Habitual use of alcohol or tolerance plays a role in how alcohol affects a particular person.
What is tolerance?
Tolerance is characterized by two major factors:
- The effects of alcohol decrease with repeated exposure to the same dose.
- If the dose is increased, the original effects can be achieved again.
Tolerance is a result of modifications in the nervous system and metabolic changes. The two major mechanisms responsible for the development of tolerance are (1) a decreased amount of alcohol reaching the area when the effect is produced and (2) the lowered responsiveness of the tissue to the alcohol.
Types of tolerance
There are several different types of tolerance.
Acquired tolerance is the result of alterations in the way the body absorbs, distributes, and eliminates alcohol (dispositional tolerance), and resistance of the cells of the body to the effects of alcohol (cellular tolerance).
Acute tolerance occurs when the individual is less impaired at the same blood alcohol concentration (BAC) during the falling or elimination portion of the alcohol curve than during rising or absorption portion.
Behavioral tolerance occurs when the individual learns to mask the outward effects of intoxication by repeatedly practicing physical skills at elevated alcohol levels.
How tolerance develops
Several hypotheses have been proposed to explain alcohol tolerance.
One hypothesis involves the mechanism of alcohol action on the cellular membranes. Alcohol interferes with the sodium and potassium channels required for the transmission of nerve cell impulses. Alcohol consumption over long periods of time is said to increase the activity of the enzyme responsible for activating the sodium and potassium channels, and thus helps compensate for the alcohol interference.
Another hypothesis states that repeated alcohol exposure causes the cell membranes to become more rigid by increasing the cell’s content of saturated fat or cell membrane’s cholesterol content.
Yet another hypothesis states prolonged alcohol consumption changes the neurotransmitters, GABA and serotonin, and brain alcohol dehydrogenase activity.
Consequences of tolerance
Regardless of the mechanism behind tolerance, one thing is clear: drinkers develop desensitization to the effects of alcohol such that greater doses are required to achieve the same effect as a prior time. In fact, heavy drinkers may experience greater stimulant-like and fewer sedative-like and aversive subjective effects after drinking than novice drinkers.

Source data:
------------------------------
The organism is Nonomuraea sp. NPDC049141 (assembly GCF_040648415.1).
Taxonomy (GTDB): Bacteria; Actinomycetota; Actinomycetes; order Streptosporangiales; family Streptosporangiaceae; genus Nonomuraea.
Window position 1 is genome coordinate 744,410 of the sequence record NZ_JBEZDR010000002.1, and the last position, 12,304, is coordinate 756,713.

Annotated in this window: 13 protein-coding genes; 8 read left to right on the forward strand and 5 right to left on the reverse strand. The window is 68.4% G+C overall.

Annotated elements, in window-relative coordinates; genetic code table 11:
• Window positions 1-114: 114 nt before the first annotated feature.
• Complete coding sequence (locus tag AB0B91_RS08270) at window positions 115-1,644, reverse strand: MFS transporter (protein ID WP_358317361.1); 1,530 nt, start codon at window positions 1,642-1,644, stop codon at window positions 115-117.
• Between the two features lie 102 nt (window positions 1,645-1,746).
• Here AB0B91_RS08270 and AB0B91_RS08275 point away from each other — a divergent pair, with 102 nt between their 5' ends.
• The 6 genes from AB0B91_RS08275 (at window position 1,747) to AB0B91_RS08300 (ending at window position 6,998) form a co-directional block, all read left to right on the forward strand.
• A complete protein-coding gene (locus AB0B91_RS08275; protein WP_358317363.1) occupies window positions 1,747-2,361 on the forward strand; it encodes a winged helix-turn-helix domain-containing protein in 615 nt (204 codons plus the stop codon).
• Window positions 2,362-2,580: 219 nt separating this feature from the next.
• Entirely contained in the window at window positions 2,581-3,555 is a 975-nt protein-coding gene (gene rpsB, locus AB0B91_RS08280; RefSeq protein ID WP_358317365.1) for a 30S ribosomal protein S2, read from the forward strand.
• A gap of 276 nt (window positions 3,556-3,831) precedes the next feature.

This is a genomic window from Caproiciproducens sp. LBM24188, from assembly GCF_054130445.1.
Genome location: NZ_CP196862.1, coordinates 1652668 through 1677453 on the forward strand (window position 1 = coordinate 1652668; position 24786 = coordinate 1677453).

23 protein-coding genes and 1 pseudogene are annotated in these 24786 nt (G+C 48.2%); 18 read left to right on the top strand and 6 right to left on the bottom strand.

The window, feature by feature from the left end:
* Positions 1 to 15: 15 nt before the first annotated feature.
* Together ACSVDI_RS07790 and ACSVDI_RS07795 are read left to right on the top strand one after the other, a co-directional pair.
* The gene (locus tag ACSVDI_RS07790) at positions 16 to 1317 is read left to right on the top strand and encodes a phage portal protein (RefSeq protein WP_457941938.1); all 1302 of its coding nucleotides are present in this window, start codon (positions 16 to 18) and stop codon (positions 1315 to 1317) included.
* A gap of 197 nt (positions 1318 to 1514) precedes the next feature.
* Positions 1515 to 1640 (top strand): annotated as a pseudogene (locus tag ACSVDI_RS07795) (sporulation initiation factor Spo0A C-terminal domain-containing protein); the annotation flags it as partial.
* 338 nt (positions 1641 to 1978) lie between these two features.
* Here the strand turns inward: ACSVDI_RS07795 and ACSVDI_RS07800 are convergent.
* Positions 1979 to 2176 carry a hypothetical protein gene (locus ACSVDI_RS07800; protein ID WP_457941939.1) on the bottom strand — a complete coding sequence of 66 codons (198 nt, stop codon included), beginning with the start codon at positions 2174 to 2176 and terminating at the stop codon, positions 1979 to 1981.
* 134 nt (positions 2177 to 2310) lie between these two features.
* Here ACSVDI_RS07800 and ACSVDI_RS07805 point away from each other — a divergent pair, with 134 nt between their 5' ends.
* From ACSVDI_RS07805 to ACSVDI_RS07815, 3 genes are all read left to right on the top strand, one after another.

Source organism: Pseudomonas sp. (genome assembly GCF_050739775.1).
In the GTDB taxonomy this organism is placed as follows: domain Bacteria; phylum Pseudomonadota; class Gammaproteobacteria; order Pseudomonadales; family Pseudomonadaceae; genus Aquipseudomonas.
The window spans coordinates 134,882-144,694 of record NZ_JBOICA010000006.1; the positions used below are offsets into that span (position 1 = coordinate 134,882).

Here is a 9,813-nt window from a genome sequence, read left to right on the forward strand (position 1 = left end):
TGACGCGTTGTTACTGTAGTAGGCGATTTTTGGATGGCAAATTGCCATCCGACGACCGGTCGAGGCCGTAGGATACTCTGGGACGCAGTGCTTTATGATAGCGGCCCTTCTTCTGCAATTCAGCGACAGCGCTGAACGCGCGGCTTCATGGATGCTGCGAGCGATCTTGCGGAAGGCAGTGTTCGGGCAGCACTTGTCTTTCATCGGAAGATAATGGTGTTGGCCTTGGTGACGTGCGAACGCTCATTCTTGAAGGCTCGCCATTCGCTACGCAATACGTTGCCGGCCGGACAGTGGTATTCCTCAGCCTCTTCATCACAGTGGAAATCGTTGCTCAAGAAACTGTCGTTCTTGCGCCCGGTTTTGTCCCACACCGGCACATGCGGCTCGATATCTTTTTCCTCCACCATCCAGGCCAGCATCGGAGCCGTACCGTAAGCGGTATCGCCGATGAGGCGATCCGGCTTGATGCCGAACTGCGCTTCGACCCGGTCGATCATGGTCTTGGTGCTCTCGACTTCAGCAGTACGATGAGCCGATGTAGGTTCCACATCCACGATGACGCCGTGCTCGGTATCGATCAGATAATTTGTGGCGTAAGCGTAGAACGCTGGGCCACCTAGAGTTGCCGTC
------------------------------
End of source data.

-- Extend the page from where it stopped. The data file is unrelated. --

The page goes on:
Alcoholics develop an increased tolerance to alcohol at BACs that are extremely high, including levels generally considered to be potentially fatal. One study found that out of 54 subjects with BACs of 0.20% or higher, 24% showed no signs of clinical intoxication. [Perper JA, Twerski A, Wienand JW, Tolerance at High Blood Alcohol Concentrations: A Study of 110 Cases and Review of the Literature, Forensic Sci 1986 Jan; 31(1):212-221, p. 213.]
In another study, out of 32 patients evaluated, seventeen (53%) had levels that exceeded 0.30% but exhibited little clinical evidence of intoxication. [Davis AR, Lipson AH, Central Nervous System Tolerance to High Blood Alcohol Levels, Med J Aust 1986 Jan 6;144(1):9-12.]
Even if some signs and symptoms of impairment are noted, there is no real correlation between BAC and performance for individuals with tolerance.
Tolerant and/or frequent drinkers, at blood alcohol concentrations between 0.08% and 0.10%, have a lower probability of accidents than individuals at the same levels who are infrequent drinkers. One study found that between two drivers with the same alcohol level, the one with the lowest daily consumption of alcohol was much more likely to be involved in a collision. [Borkenstein, R, Crowther, R, Shumate, R, Ziel, W, Zylman, R, The Role of the Drinking Driver in Traffic Accidents, 1964, Allen Dale (ed.) Department of Police Administration, Indiana University.]
Acute tolerance (called the Mellanby effect) occurs when a person appears to be less under the influence at a specific BAC when the person’s BAC is falling after reaching its peak, than when it is rising before it peaks. In other words, the person is less impaired longer after drinking than sooner after drinking even though the person’s BAC is the same at both times.
A study evaluated acute behavioral tolerance by dosing subjects up to 0.10% BAC, and then dosing a second time to 0.10% when the BAC from the initial dose had deceased to 0.05%. Acute tolerance for some behavioral tests was demonstrated by an improved performance after the second dose as compared to the first dose when BACs were the same. [Wilson JR, Erwin VG, McClearn GE, Plomin R, Johnson RC, Ahern FM, Cole RE. Effects of ethanol: II. Behavioral Sensitivity and Acute Behavioral Tolerance, Alcohol Clin Exp Res 1984 Jul-Aug;8(4):366-74.]
Another study compared the behavioral performance on the rising side of the curve with the falling side of the curve for reaction time and visual skills. The authors found that reaction time and depth perception showed more impairment in the rising BAC than in the falling BAC. [Nicholson ME, Wang M, Airhihenbuwa CO, Mahoney BS, Christina R, Maney DW, Variability in Behavioral Impairment Involved in the Rising and Falling BAC Curve, J Stud Alcohol 1992 Jul; 53(4): 349-56.]